Kelly Sue DeConnick tackles exploitation tropes in ‘Bitch Planet’
Kelly Sue DeConnick and Valentine De Landro's "Bitch Planet" will debut by the fall, but maybe in summer, she told the crowd at Image Expo in San Francisco. (Image)Link
Emma Rios' cover for "Pretty Deadly" No. 4, which was released Wednesday. (Image)Link
By her own account, its title wasn’t what she led with in proposing new projects to Image Comics or her artist collaborator.
But, Kelly Sue DeConnick told the laughing, applauding crowd at Image Expo earlier this month, of the potential books she suggested to publisher Eric Stephenson and artist Valentine De Landro, both latched onto one — one she was eager to confront herself: “Bitch Planet.”
The upcoming comic series from the writer of the intense, mythological western “Pretty Deadly” at Image Comics and “Avengers Assemble” and the once and future “Captain Marvel” at Marvel is set on an all-female penal colony in outer space. And there’s a jailbreak.
“This is born of a deep and abiding love for exploitation and women in prison movies of the ’60s and ’70s,” DeConnick told the crowd. “I like this stuff so much, and it’s so terrible, it’s so deeply awful and delicious, like those candies that are bad for you. So I wanted to see if there was a way that I could play with the things about it that I love and also the things about it that make me wildly uncomfortable.”
It’s not surprising that some elements of the genre make the acclaimed writer uneasy. A champion of equality and diversity in gender and ethnicity in comic pages and in the industry, DeConnick is an inspiring voice at packed-to-the-walls Women of Marvel convention panels. She’s taken that company’s character Carol Danvers from being Ms. Marvel to “Captain Marvel” — and a passionate group of fans called the Carol Corps has risen around that series, set to relaunch in March. Her Image series “Pretty Deadly” similarly features magnetic female characters and has attracted fan art and even recordings of a song a character sings.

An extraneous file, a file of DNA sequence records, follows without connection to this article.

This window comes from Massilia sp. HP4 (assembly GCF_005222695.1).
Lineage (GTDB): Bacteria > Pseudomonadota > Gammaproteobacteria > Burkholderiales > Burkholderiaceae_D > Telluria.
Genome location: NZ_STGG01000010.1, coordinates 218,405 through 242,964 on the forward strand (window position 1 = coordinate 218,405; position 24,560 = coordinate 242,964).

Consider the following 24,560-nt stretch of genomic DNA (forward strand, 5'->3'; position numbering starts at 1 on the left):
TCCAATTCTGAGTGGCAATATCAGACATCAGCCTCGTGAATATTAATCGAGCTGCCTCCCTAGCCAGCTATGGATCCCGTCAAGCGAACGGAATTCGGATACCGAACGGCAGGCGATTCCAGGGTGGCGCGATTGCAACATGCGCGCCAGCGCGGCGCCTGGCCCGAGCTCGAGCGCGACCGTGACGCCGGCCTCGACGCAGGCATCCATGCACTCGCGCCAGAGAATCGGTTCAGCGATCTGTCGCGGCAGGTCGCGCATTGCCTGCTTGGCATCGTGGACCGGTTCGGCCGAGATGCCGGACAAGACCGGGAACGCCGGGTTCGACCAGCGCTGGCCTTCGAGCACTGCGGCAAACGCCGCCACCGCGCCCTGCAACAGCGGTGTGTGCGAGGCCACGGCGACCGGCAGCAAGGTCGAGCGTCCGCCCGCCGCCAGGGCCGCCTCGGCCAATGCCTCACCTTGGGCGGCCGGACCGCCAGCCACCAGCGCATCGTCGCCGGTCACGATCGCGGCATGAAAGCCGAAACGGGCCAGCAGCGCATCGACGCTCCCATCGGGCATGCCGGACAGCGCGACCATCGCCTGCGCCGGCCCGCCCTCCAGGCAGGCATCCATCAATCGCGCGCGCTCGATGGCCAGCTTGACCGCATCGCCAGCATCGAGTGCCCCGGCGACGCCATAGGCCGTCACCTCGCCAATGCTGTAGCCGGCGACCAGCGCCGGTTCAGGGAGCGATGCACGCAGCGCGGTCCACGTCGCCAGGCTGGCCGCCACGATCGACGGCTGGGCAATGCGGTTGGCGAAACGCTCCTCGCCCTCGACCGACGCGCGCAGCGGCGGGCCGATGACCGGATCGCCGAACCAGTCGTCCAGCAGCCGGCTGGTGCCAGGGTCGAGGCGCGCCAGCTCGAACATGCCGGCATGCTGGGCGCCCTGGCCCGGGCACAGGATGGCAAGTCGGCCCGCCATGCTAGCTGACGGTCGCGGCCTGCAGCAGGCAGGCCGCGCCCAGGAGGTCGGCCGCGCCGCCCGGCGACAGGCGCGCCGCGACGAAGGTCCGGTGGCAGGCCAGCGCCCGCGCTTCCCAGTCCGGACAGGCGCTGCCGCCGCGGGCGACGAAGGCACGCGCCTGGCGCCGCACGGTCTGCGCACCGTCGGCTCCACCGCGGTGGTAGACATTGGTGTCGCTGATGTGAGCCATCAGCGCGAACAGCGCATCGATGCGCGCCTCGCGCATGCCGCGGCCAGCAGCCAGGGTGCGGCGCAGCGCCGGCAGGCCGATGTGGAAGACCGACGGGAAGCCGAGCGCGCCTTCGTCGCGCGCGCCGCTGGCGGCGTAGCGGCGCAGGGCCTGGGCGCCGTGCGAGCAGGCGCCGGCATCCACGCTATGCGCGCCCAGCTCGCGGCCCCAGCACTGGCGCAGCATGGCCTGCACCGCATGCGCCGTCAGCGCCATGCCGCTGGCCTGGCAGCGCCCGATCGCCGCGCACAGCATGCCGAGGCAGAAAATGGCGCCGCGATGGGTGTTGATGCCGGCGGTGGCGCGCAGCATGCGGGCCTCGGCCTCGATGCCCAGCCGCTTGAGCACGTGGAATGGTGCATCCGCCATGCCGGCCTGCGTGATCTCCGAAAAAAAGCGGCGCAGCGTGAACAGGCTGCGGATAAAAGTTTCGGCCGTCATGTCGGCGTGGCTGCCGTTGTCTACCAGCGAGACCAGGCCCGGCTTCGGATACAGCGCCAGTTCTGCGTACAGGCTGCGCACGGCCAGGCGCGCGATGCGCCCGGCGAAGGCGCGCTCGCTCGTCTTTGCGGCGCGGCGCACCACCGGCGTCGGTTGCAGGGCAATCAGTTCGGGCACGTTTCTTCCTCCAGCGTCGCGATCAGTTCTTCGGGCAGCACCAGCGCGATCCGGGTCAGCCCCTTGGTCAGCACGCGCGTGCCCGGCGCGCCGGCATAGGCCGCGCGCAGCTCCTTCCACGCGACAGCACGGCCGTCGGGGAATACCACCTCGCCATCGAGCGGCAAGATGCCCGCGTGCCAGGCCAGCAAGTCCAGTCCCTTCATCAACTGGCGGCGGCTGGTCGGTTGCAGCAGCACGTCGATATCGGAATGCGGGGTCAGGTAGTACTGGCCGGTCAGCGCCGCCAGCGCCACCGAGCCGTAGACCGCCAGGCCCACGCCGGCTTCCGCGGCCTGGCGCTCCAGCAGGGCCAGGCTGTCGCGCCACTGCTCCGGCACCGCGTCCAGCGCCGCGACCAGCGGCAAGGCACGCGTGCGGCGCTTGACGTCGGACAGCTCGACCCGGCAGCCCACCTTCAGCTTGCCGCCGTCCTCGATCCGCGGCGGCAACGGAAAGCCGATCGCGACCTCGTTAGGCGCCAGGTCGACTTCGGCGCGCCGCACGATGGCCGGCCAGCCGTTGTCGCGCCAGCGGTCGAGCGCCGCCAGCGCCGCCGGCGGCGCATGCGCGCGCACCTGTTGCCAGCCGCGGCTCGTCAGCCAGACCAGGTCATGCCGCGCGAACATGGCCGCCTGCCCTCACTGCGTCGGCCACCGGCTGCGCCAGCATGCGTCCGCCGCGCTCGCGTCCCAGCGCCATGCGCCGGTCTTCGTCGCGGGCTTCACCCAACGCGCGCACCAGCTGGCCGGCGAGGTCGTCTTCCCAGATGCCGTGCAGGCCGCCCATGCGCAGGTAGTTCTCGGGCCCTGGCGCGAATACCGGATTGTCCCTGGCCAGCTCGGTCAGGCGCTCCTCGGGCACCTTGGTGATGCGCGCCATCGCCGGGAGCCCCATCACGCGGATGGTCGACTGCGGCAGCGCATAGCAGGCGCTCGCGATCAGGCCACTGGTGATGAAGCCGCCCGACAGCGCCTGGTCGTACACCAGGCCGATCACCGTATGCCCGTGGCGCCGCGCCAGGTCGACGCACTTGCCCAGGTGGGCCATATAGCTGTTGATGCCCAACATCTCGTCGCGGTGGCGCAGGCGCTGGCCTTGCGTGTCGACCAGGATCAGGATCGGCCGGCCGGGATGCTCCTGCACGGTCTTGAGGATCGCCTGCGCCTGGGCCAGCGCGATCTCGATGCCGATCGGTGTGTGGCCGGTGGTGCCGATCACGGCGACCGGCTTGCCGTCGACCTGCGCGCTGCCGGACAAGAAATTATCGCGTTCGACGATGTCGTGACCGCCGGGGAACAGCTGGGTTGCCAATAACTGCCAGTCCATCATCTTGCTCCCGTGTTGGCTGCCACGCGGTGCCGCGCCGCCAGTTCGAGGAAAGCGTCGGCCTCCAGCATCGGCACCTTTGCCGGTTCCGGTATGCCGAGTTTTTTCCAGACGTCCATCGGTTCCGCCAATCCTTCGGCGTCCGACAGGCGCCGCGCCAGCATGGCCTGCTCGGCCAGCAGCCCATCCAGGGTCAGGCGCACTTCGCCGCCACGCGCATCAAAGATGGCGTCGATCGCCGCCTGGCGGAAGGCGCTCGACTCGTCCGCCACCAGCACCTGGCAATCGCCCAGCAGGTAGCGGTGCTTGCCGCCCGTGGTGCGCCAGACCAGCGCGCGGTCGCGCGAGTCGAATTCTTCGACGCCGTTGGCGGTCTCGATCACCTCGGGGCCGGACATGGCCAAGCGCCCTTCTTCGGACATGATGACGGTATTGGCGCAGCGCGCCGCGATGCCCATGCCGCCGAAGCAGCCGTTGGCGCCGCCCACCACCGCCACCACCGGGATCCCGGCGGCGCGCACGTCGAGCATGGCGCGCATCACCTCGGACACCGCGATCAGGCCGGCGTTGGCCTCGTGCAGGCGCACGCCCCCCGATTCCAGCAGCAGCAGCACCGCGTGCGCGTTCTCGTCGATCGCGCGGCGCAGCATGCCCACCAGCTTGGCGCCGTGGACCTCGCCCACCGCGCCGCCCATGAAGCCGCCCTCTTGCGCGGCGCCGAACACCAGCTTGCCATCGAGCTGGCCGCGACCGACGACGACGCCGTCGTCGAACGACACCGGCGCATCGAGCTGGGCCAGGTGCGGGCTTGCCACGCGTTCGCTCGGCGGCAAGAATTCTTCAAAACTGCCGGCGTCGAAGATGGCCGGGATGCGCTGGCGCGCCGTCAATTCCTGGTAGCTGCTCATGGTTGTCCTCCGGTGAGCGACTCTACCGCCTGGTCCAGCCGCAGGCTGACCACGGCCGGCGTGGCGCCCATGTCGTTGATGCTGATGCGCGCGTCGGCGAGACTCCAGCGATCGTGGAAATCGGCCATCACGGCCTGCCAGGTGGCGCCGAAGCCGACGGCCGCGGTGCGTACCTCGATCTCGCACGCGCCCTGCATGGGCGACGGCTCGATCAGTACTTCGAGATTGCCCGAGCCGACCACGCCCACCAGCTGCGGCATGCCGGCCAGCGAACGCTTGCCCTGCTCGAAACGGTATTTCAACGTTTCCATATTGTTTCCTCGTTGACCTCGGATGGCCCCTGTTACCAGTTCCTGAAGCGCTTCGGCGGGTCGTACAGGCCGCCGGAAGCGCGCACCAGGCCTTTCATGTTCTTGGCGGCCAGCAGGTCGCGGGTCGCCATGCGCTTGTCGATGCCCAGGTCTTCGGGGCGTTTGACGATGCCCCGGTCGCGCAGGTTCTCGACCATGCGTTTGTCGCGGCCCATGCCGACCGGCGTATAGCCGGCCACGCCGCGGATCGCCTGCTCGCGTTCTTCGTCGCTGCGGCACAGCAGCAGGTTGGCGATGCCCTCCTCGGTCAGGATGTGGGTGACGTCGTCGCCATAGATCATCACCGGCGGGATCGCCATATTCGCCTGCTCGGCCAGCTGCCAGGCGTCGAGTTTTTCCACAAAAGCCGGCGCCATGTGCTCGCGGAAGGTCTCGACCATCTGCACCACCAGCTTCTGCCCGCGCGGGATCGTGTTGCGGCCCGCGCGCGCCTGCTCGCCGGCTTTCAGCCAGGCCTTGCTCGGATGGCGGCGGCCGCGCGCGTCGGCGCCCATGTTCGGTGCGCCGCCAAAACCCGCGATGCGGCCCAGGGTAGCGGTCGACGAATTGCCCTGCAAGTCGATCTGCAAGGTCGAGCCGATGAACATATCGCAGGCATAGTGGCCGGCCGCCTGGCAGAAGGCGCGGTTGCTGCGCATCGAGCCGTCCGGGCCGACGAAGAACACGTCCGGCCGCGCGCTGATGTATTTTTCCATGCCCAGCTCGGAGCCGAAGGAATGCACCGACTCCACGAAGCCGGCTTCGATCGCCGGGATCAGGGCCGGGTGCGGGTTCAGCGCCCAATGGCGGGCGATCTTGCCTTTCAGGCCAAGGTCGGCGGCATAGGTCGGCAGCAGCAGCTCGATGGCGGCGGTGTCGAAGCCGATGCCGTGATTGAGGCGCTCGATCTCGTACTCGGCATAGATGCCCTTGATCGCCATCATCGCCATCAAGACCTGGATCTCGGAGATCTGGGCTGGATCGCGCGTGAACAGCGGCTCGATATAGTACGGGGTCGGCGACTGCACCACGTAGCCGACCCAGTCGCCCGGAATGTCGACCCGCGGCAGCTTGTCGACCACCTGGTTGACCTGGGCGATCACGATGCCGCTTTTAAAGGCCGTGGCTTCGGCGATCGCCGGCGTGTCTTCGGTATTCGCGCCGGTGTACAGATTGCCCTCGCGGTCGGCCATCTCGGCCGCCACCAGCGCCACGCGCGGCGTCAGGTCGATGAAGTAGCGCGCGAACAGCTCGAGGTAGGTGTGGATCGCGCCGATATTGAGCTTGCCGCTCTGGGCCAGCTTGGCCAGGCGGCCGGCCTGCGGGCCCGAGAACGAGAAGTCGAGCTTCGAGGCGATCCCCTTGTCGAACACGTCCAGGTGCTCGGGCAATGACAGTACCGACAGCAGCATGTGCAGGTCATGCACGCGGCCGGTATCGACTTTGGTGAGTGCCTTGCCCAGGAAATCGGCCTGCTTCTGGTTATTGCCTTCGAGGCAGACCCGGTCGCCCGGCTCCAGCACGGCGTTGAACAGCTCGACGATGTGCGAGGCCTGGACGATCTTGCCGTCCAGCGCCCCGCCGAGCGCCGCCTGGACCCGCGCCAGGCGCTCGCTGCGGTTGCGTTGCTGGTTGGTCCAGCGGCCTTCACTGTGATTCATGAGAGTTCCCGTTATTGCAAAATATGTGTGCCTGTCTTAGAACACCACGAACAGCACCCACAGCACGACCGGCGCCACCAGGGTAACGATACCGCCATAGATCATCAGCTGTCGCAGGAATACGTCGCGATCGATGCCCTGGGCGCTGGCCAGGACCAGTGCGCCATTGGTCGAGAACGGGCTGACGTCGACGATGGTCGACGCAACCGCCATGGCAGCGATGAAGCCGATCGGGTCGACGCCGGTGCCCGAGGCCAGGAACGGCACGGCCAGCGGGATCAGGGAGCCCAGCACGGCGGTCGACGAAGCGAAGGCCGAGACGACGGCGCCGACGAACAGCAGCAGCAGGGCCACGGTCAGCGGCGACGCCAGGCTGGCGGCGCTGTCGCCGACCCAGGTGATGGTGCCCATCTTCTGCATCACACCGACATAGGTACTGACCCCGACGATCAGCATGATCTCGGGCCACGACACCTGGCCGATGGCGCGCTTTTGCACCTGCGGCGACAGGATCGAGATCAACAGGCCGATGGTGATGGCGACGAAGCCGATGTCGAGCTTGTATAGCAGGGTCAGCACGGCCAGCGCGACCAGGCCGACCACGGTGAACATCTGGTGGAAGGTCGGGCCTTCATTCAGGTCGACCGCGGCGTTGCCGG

So, about “Bitch Planet” …
“We’re commenting on — oh, I just got boring,” she said on stage to laughter. “If anyone wants to talk about the academics of it, you can email me later.”
In a backstage interview, Hero Complex invited DeConnick, who was carrying a copy of Bev Zalcock’s “Renegade Sisters: Girl Gangs on Film,” to jump into the academics of “Bitch Planet,” and to discuss De Landro, her approach to dialogue and encouraging creativity from readers.
Hero Complex: Up on stage after sort of joking around about “Bitch Planet,” you started talking and then stopped and said you were getting academic. And so I would like you to get into the academics of it, especially considering your position in the comics industry as a very progressive, feminist, striving-for-equality-on-all-fronts person. It has an eye-popping title.
Kelly Sue DeConnick: I think one of the things I said is this is us steering into the curve…. No one gets to have their cake and eat it too. So I don’t get to talk about the problems with the lack of diversity in both the books we put out and the creators behind them, I don’t get to speak up about that and then not have my gender brought up as an issue as well…. People will often apologize when they ask me about feminist issues in the industry, and it’s tough. I don’t want them to apologize. These are things that need to be discussed…. My husband’s [comics writer Matt Fraction] gender never comes up in an interview. I think it’s a thing that, if we want it to get better, we have to talk about it. It’s on the table whether we like it or not, so let’s go ahead and – if it’s there, let’s sit down and feast.
I’ve been accused of putting forth sort of an agenda in “Captain Marvel,” which I actually don’t think I’m doing at all. I think I’ve been very true to what the character was created for, the roots of the character that I had nothing to do with. I was 7 years old when that character’s first book came out under “Ms. Marvel.” I’ve been accused of putting forth an agenda and so on and so forth. There’s a certain part of me that’s just like, “If I’m going to take the heat for it, well … let’s do it then. Let’s steer into the curve.”